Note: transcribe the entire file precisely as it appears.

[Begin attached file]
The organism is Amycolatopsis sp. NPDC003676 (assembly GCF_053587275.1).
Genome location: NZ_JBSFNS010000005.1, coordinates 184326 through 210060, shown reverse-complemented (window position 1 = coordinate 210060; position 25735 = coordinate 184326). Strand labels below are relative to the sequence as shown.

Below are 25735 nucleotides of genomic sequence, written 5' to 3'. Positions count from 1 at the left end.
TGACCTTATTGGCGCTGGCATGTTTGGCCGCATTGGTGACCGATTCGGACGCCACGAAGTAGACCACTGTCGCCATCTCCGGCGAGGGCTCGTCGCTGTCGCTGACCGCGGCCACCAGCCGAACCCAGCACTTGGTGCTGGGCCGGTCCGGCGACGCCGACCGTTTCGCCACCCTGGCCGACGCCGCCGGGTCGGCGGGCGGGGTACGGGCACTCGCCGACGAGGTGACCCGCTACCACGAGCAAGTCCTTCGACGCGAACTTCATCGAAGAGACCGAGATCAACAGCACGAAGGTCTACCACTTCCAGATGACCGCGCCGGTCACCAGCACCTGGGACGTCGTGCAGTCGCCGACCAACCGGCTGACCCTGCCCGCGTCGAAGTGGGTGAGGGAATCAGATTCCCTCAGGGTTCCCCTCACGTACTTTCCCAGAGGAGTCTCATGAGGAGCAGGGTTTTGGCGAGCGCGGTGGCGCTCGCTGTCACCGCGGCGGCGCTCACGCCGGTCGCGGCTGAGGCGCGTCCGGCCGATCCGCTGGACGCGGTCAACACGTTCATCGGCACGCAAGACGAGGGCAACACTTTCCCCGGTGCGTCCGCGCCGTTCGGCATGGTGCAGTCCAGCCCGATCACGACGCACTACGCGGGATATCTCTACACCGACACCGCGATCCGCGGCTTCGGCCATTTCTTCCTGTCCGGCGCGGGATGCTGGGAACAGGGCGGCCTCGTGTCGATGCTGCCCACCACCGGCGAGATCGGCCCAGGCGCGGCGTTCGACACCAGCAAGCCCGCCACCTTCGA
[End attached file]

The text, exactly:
The organism is Amycolatopsis sp. NPDC003676 (assembly GCF_053587275.1).
Genome location: NZ_JBSFNS010000005.1, coordinates 184326 through 210060, shown reverse-complemented (window position 1 = coordinate 210060; position 25735 = coordinate 184326). Strand labels below are relative to the sequence as shown.

Below are 25735 nucleotides of genomic sequence, written 5' to 3'. Positions count from 1 at the left end.
TGACCTTATTGGCGCTGGCATGTTTGGCCGCATTGGTGACCGATTCGGACGCCACGAAGTAGACCACTGTCGCCATCTCCGGCGAGGGCTCGTCGCTGTCGCTGACCGCGGCCACCAGCCGAACCCAGCACTTGGTGCTGGGCCGGTCCGGCGACGCCGACCGTTTCGCCACCCTGGCCGACGCCGCCGGGTCGGCGGGCGGGGTACGGGCACTCGCCGACGAGGTGACCCGCTACCACGAGCAAGTCCTTCGACGCGAACTTCATCGAAGAGACCGAGATCAACAGCACGAAGGTCTACCACTTCCAGATGACCGCGCCGGTCACCAGCACCTGGGACGTCGTGCAGTCGCCGACCAACCGGCTGACCCTGCCCGCGTCGAAGTGGGTGAGGGAATCAGATTCCCTCAGGGTTCCCCTCACGTACTTTCCCAGAGGAGTCTCATGAGGAGCAGGGTTTTGGCGAGCGCGGTGGCGCTCGCTGTCACCGCGGCGGCGCTCACGCCGGTCGCGGCTGAGGCGCGTCCGGCCGATCCGCTGGACGCGGTCAACACGTTCATCGGCACGCAAGACGAGGGCAACACTTTCCCCGGTGCGTCCGCGCCGTTCGGCATGGTGCAGTCCAGCCCGATCACGACGCACTACGCGGGATATCTCTACACCGACACCGCGATCCGCGGCTTCGGCCATTTCTTCCTGTCCGGCGCGGGATGCTGGGAACAGGGCGGCCTCGTGTCGATGCTGCCCACCACCGGCGAGATCGGCCCAGGCGCGGCGTTCGACACCAGCAAGCCCGCCACCTTCGA